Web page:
It is extremely tempting (and maybe even useful at times) to rely on what is “known,” either directly by ourselves or as reported by others, when it comes to forming our beliefs. And if we understood clearly what we do and do not yet know, that might be a solid plan. But we don’t know what we don’t know. I suspect everything we consider known or understood could change upon the invention of some new tool or the development of a new perspective, which could happen actually any moment. What we know for certain could, simply, be wrong. Tomorrow.
My inner control freak is hardly comforted by that thought. But the real me, the one beneath my anxious, vigilant habits, is smiling slyly. Because today, there is just a little more permission to believe. And not just in recovery from spinal cord injury…. But in anything.
I’m grateful to my community for continuing to believe in recovery from paralysis, for me and all those affected. Dean and I will surely be watching these developments and, of course, I’ll keep you posted. But I really hope what you take from this is a reminder that even if you haven’t seen it before, even if no one has seen it before, it doesn’t mean it can’t happen. And even if everything we “know” about something says it isn’t so, it actually might be. Sometimes, we have to source our belief somewhere else, somewhere deeper. Sometimes, we have to be more brave. Courtesy of Claudia A. Angeli, V. Reggie Edgerton, Yury P. Gerasimenko, and Susan J. Harkema, I give you permission to believe.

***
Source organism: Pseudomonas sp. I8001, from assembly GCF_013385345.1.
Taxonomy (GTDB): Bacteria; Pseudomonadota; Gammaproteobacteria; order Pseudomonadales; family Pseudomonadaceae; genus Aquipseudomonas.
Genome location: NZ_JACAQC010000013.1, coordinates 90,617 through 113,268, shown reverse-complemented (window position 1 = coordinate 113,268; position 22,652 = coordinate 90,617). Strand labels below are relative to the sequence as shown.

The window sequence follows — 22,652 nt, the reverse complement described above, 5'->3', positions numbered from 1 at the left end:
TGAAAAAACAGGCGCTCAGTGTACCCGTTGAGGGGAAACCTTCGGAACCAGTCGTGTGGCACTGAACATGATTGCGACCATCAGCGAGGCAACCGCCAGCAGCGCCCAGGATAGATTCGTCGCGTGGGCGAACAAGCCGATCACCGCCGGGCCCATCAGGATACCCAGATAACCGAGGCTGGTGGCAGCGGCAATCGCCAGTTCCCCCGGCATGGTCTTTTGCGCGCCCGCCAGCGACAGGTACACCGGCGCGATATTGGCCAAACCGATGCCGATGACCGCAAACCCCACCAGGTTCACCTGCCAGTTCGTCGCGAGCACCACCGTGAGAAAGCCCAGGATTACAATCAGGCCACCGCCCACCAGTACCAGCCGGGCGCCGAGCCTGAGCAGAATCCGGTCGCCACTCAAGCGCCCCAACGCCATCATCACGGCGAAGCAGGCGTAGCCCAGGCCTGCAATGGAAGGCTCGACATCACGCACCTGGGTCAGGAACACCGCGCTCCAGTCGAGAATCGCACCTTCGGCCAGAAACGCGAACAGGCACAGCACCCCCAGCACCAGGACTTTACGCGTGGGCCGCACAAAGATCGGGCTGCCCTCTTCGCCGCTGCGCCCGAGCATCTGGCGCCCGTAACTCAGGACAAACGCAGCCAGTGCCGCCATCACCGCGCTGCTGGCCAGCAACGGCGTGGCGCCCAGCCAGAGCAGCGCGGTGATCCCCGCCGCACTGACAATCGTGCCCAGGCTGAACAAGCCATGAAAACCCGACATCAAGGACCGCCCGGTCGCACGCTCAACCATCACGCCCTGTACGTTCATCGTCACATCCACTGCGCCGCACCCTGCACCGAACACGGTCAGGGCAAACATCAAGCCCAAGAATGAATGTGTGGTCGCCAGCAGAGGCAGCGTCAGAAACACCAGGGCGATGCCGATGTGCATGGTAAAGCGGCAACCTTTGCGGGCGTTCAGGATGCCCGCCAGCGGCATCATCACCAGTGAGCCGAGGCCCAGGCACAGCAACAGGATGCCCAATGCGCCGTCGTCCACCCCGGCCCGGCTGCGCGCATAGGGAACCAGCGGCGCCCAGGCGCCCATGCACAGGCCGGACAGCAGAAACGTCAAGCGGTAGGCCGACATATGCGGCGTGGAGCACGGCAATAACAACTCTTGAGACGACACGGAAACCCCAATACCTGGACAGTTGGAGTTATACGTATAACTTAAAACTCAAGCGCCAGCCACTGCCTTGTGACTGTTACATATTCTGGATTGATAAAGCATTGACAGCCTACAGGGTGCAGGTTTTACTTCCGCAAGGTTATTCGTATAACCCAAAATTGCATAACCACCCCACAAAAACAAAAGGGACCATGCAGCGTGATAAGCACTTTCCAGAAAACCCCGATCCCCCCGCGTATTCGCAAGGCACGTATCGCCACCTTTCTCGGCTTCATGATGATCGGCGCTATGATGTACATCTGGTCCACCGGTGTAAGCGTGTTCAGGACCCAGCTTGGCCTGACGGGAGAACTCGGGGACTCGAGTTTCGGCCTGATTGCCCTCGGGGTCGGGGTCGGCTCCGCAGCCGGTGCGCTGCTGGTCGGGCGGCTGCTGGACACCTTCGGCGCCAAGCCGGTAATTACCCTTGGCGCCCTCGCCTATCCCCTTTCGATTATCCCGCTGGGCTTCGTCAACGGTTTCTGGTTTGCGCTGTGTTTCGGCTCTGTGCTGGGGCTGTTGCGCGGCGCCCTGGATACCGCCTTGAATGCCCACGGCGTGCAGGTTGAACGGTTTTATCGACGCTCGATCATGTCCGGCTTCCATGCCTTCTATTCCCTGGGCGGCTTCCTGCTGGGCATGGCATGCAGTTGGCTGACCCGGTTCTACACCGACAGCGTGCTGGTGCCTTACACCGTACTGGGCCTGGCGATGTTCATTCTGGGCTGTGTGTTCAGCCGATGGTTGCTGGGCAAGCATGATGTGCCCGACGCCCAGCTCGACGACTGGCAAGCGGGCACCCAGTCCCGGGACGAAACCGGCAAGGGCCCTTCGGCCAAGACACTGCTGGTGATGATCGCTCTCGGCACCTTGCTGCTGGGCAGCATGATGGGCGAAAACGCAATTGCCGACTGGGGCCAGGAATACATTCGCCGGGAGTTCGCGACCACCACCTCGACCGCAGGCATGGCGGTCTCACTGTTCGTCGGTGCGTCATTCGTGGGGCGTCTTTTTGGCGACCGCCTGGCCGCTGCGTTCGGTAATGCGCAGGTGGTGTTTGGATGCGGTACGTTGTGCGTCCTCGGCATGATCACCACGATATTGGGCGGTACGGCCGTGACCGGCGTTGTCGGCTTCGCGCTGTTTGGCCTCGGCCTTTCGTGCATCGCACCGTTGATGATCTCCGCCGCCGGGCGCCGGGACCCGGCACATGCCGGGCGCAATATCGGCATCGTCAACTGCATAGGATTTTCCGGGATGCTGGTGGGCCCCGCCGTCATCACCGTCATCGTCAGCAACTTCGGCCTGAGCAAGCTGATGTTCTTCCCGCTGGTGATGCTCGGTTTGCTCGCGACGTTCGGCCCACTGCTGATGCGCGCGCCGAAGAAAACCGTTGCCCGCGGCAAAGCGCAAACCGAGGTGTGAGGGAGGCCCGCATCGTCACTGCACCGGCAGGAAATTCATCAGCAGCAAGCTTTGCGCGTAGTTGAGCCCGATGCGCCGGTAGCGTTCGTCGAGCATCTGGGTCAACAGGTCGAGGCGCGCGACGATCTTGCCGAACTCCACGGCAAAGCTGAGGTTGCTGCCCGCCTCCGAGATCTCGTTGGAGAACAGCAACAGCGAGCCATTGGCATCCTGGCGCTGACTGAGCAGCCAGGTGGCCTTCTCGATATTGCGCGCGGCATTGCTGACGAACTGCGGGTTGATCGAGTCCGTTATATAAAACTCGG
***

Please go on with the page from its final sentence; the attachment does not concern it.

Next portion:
For more information about epidural electrical stimulation, check out:
Breakthrough therapy allows four paraplegic men to voluntarily move their legs (Includes the video Dean and I were watching. Thanks, Eric Greene, for sending this one to me.)
Altering spinal cord excitability enables voluntary movements after chronic complete paralysis in humans (This is the actual paper published this week by the research team.)